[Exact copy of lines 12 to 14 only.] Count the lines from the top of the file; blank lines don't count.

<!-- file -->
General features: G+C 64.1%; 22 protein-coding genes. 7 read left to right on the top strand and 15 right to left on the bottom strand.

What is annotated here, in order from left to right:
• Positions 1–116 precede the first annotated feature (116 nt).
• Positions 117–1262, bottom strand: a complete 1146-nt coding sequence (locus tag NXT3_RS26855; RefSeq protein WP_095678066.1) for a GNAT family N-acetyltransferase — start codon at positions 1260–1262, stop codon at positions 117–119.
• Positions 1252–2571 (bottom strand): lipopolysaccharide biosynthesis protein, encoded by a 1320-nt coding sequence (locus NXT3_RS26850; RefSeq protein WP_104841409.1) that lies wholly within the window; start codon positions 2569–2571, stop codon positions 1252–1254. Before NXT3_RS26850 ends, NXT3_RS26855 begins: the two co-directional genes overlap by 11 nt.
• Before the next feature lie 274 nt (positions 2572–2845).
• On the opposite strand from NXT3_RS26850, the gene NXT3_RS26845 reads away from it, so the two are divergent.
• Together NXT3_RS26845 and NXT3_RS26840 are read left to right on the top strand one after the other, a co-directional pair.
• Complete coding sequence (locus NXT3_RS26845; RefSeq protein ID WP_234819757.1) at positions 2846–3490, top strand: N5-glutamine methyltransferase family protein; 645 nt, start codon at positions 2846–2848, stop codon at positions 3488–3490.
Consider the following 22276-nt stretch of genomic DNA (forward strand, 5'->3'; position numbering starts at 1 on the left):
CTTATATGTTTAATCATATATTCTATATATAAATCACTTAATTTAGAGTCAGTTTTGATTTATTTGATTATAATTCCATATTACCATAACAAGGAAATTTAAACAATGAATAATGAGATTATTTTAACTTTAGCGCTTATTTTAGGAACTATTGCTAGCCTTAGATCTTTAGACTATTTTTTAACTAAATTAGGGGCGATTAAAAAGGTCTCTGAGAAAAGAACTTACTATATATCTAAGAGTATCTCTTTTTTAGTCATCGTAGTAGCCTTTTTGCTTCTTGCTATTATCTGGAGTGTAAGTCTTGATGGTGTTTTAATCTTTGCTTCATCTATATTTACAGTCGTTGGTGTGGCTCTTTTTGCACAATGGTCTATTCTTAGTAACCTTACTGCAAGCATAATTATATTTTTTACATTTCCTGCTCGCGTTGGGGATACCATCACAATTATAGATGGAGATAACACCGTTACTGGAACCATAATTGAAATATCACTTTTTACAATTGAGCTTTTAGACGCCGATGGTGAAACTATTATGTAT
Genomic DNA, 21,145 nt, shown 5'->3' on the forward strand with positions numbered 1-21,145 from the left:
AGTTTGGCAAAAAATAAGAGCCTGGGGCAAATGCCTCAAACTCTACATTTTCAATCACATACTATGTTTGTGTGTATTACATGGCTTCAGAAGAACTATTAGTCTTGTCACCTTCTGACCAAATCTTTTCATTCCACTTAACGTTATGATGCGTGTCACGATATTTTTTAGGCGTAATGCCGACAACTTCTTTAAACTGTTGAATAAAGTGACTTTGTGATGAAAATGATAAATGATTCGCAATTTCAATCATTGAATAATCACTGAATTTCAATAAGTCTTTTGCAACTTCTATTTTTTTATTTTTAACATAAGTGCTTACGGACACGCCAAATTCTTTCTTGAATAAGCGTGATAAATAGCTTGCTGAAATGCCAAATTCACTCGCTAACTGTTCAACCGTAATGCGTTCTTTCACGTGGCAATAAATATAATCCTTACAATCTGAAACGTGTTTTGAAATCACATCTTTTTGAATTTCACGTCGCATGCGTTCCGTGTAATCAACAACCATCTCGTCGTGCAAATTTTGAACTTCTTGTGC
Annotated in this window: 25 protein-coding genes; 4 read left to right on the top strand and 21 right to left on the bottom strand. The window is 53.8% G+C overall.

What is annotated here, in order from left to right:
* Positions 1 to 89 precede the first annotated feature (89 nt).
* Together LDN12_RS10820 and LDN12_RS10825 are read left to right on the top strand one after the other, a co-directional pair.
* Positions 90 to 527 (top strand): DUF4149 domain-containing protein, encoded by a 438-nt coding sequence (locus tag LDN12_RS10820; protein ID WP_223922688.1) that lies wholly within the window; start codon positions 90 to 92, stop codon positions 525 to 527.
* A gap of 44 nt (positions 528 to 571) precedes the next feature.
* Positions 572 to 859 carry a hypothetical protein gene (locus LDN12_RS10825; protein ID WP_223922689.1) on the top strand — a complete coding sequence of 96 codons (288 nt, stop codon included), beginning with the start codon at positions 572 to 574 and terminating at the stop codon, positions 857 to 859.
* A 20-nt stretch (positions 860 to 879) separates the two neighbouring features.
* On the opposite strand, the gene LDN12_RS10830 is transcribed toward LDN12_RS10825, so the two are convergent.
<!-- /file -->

Genomic DNA, 21,145 nt, shown 5'->3' on the forward strand with positions numbered 1-21,145 from the left:
AGTTTGGCAAAAAATAAGAGCCTGGGGCAAATGCCTCAAACTCTACATTTTCAATCACATACTATGTTTGTGTGTATTACATGGCTTCAGAAGAACTATTAGTCTTGTCACCTTCTGACCAAATCTTTTCATTCCACTTAACGTTATGATGCGTGTCACGATATTTTTTAGGCGTAATGCCGACAACTTCTTTAAACTGTTGAATAAAGTGACTTTGTGATGAAAATGATAAATGATTCGCAATTTCAATCATTGAATAATCACTGAATTTCAATAAGTCTTTTGCAACTTCTATTTTTTTATTTTTAACATAAGTGCTTACGGACACGCCAAATTCTTTCTTGAATAAGCGTGATAAATAGCTTGCTGAAATGCCAAATTCACTCGCTAACTGTTCAACCGTAATGCGTTCTTTCACGTGGCAATAAATATAATCCTTACAATCTGAAACGTGTTTTGAAATCACATCTTTTTGAATTTCACGTCGCATGCGTTCCGTGTAATCAACAACCATCTCGTCGTGCAAATTTTGAACTTCTTGTGC
Annotated in this window: 25 protein-coding genes; 4 read left to right on the top strand and 21 right to left on the bottom strand. The window is 53.8% G+C overall.